Some of the most varied colors in the natural world are created by iridescent nanostructures in bird feathers, formed by layers of melanin‐containing melanosomes. The morphology of melanosomes in iridescent feathers is known to vary, but the extent of this diversity, and when it evolved, is unknown. We use scanning electron microscopy to quantify the diversity of melanosome morphology in iridescent feathers from 97 extant bird species, covering 11 orders. In addition, we assess melanosome morphology in two Eocene birds, which are the stem lineages of groups that respectively exhibit hollow and flat melanosomes today. We find that iridescent feathers contain the most varied melanosome morphologies of all types of bird coloration sampled to date. Using our extended dataset, we predict iridescence in an early Eocene trogon (cf. Primotrogon) but not in the early Eocene swift Scaniacypselus, and neither exhibit the derived melanosome morphologies seen in their modern relatives. Our findings confirm that iridescence is a labile trait that has evolved convergently in several lineages extending down to paravian theropods. The dataset provides a framework to detect iridescence with more confidence in fossil taxa based on melanosome morphology.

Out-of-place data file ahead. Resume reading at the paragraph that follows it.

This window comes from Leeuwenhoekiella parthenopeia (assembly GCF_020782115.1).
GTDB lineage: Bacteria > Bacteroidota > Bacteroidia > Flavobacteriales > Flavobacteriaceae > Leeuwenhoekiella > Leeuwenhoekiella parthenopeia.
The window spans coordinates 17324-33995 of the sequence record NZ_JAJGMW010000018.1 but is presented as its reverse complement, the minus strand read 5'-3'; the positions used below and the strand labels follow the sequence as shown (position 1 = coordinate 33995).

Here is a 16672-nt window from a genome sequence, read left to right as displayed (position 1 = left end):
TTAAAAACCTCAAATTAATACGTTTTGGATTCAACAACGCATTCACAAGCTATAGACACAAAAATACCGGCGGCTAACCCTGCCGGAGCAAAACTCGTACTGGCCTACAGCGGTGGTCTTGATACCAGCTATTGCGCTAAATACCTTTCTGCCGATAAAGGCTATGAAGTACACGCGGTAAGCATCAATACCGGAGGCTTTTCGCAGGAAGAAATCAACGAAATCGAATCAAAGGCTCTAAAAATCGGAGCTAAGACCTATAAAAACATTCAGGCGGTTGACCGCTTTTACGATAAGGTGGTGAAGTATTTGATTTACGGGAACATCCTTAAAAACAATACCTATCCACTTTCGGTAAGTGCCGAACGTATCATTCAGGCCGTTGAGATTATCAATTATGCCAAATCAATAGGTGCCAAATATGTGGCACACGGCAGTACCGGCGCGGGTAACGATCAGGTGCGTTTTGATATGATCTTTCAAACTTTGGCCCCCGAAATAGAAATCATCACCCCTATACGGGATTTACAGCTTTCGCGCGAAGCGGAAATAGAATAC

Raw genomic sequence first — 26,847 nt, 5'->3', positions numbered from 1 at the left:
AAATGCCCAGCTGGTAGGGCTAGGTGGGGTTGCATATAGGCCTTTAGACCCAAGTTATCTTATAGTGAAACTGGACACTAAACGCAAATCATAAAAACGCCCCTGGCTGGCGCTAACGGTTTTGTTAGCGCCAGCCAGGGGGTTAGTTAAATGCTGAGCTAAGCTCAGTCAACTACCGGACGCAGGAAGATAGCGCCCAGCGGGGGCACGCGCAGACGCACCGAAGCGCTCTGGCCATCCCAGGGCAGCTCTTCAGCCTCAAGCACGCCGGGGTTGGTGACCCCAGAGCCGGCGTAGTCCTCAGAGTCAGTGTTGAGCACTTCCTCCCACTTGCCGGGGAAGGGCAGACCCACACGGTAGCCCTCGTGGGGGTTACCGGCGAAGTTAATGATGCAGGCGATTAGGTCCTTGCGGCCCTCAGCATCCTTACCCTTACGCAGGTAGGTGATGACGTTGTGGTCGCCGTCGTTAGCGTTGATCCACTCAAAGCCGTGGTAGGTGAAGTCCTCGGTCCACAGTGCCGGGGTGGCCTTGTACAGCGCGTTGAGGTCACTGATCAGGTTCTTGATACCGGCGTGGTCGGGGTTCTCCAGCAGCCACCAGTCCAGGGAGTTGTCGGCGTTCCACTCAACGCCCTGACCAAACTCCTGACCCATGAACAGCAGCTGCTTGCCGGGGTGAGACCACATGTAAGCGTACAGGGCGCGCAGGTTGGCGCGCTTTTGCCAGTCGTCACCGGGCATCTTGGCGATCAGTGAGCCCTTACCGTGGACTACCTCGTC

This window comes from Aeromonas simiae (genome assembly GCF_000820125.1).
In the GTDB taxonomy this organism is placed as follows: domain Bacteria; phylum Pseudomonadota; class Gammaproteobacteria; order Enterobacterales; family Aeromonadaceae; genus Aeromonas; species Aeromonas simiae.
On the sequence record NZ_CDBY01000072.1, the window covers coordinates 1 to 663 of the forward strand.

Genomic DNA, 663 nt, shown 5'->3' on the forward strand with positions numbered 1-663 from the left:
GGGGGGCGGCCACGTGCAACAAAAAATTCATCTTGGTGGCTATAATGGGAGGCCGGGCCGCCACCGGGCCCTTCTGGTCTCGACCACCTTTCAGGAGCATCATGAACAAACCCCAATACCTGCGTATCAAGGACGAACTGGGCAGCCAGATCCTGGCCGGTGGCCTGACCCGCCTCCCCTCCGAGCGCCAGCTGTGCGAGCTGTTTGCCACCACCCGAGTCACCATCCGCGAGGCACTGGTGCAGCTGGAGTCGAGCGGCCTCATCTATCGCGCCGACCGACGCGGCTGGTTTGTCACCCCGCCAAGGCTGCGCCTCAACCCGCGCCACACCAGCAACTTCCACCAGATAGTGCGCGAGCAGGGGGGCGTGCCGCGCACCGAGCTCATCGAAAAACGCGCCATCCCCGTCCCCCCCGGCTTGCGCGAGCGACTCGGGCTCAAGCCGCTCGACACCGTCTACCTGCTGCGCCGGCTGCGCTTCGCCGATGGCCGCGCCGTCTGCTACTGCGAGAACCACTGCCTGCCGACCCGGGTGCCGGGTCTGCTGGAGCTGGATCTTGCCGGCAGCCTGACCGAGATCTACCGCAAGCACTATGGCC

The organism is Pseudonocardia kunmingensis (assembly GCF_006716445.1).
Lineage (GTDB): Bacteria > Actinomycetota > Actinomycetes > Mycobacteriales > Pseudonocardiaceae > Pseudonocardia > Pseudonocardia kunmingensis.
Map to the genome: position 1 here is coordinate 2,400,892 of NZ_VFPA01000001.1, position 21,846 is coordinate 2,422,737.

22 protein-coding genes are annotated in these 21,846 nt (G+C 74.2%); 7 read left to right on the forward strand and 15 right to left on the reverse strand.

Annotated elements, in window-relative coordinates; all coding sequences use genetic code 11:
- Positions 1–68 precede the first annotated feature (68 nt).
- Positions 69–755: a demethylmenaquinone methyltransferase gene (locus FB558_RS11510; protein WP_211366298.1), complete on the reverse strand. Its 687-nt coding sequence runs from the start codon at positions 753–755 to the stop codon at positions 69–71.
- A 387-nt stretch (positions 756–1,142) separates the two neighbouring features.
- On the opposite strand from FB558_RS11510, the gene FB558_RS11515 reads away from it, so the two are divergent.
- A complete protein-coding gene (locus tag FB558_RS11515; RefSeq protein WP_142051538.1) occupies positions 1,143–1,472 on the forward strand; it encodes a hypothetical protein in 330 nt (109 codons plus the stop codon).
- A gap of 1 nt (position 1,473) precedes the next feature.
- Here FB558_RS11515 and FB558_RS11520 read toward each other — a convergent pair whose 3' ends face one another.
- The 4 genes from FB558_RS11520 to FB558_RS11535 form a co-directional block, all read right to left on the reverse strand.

- bird coloration
- convergent evolution